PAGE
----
WASHINGTON – They call him a "FOIA terrorist."
This is ironic, because most of Jason Leopold’s efforts at obtaining information through the Freedom of Information Act are because the so-called Global War on Terror has made it virtually impossible to do it any other way.
Plus, contrary to how members of the FBI might have felt about Leopold when they referred to him this way (an FBI source told him this), he was acting well within the law. Signed by President Lyndon B. Johnson in 1966 and accompanied by a range of similar state measures, FOIA is no "weapon," but the best access the citizenry has to ensure against a complete blackout of public information, particularly at time when over-classification has kept so much out of reach.
"I’m just using the tools that are given to us," the longtime investigative journalist told Antiwar.com in a recent interview. "It’s the only way I am able to get information at this point. It’s like forensic journalism – I feel it is the only way to do it."
He’s not kidding. According to Leopold’s own count, he’s filed 600 FOIA requests over the last three years and seven lawsuits regarding FOIA requests that have been denied or held-up over the course of that period. He admits, "I look forward to getting the mail," as he typically receives some sort of response every day – either a long white envelope or a large one, with the latter meaning some long-sought after document came through (redactions expected).
Over the last few years, the mailman has brought some real fruit from the vine, so to speak. Sometimes he gets leaked information from sources he’s cultivated over the years. As a result, Leopold has been able to break critical stories no one else has, and give life and detail to others. Much of his recent writing has been about the Guantanamo Bay prison camp, from which he has traveled back and forth frequently as a correspondent for Truthout and Al Jazeera America.
"The bits and pieces of information I have uncovered over the years about programs, the treatment of “war on terror” prisoners in U.S. custody and how the government responds to those revelations is now part of the historical record," he noted.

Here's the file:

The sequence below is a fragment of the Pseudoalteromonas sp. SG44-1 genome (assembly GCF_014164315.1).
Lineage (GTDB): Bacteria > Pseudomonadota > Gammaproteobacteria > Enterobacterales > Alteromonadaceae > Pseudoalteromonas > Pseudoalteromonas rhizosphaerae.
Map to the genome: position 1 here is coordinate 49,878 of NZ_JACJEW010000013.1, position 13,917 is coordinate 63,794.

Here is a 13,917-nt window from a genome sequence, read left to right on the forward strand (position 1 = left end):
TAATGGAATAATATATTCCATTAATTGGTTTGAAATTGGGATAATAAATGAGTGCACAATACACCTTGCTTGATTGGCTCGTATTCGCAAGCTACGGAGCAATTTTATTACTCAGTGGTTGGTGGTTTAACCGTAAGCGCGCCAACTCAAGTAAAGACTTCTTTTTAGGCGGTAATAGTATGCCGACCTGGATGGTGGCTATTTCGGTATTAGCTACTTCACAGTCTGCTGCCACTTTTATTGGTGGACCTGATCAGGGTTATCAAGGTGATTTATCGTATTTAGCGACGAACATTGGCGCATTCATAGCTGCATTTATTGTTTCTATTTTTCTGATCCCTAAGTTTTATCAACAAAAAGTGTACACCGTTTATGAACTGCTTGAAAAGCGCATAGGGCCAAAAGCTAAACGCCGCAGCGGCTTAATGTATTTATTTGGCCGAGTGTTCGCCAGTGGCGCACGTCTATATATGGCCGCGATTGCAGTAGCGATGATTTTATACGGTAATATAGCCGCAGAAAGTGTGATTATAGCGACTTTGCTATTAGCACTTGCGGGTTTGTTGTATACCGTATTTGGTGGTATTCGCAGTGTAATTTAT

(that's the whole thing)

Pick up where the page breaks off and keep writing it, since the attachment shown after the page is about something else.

"Whether that ultimately results in accountability is not up to me."
The Latif Suicide and repercussions.Leopold’s dogged FOIAs and interviews allowed him to give not only a face and a name, but context to a prisoner who had taken his life after a long, tortuous existence at GTMO. Adnan Latif, 36, committed suicide on Sept. 8, 2012 in his cell. A 79-page report, obtained through one of Leopold’s FOIAs, found that prison doctors believed he died from an overdose of medication for schizophrenia. Officials believed he had been "hoarding" the pills instead of taking them each day.
But the report Leopold obtained tells us more than that. Latif, referred to only by his prisoner number – ISN156 – was a man suffering from various mental ailments including a traumatic brain injury suffered in a car wreck nearly 20 years ago. He was first captured on his way into Afghanistan (reportedly to see doctors) when he was sold for a $5,000 bounty to the Northern Alliance, which turned him over to the Americans in 2001. He was never formally charged, and a judge ordered his release from the prison in 2010. But an appeals court overturned that decision and the Supreme Court refused to take up his case, so Latif languished there.
Latif told his attorney he was being force-fed psychiatric medications, mostly for behavior. His complaints were dismissed by officials. However, the explosive internal investigation that finally made its way into Leopold’s hands says the prison contributed to Latif’s downfall because of a prison-wide breakdown of safeguards and adherence to standard operating procedures. An accompanying autopsy report found that Latif had a range of powerful prescriptions in his system – codeine, Percocet, Seroquel, Ativan, Celexa, morphine, and Remeron – painkillers and mood stabilizers that when taken together are quite dangerous, even lethal.
"It was just a damning, damning document," said Leopold, "and it really shows that it was a widespread breakdown in following procedures over a two year period that led to his death."
So far, no one has been held accountable for Latif’s suicide, despite the findings.
Documents detail new search policy that led to hunger strikes. After Latif’s suicide, the GITMO command, which comes under U.S. Southern Command, started ramping up its inmate searches, and after a series of troubling policy changes, like guards diverting the prisoners’ legal mail and searching their Korans, new genital searches were instituted in April 2013. This was in complete contradiction to earlier protocol that said such searches were off-limits due to cultural sensitivities.
The new searches spurred one of the most widespread hunger strikes, which at its height last summer involved some 106 out of the 166 prisoners there – until the media blackout in December.
This summer, Leopold was able to obtain versions of Col. John Bogdan’s six-page sworn declaration, with details justifying the genital search policy back in April.
Leopold and the prisoner advocates had to fight hard for the public release of these documents, because at the time, the warden said releasing the policy details could be used by al-Qaeda to stage an attack on the prison.
US District Court Judge Royce Lamberth ordered the searches stopped. He said they "lack a ‘valid, rational connection’ to the legitimate government interest – security – put forward to justify them." A lower court since repealed that order and the matter is currently under appeal.
Meanwhile, Leopold was one of handful of reporters who covered the summer hunger strikes with more than a passing interest, going well beyond the press releases and talking points issued by the command. He was able to obtain a document for Al Jazeera that described the military’s updated force-feeding procedures: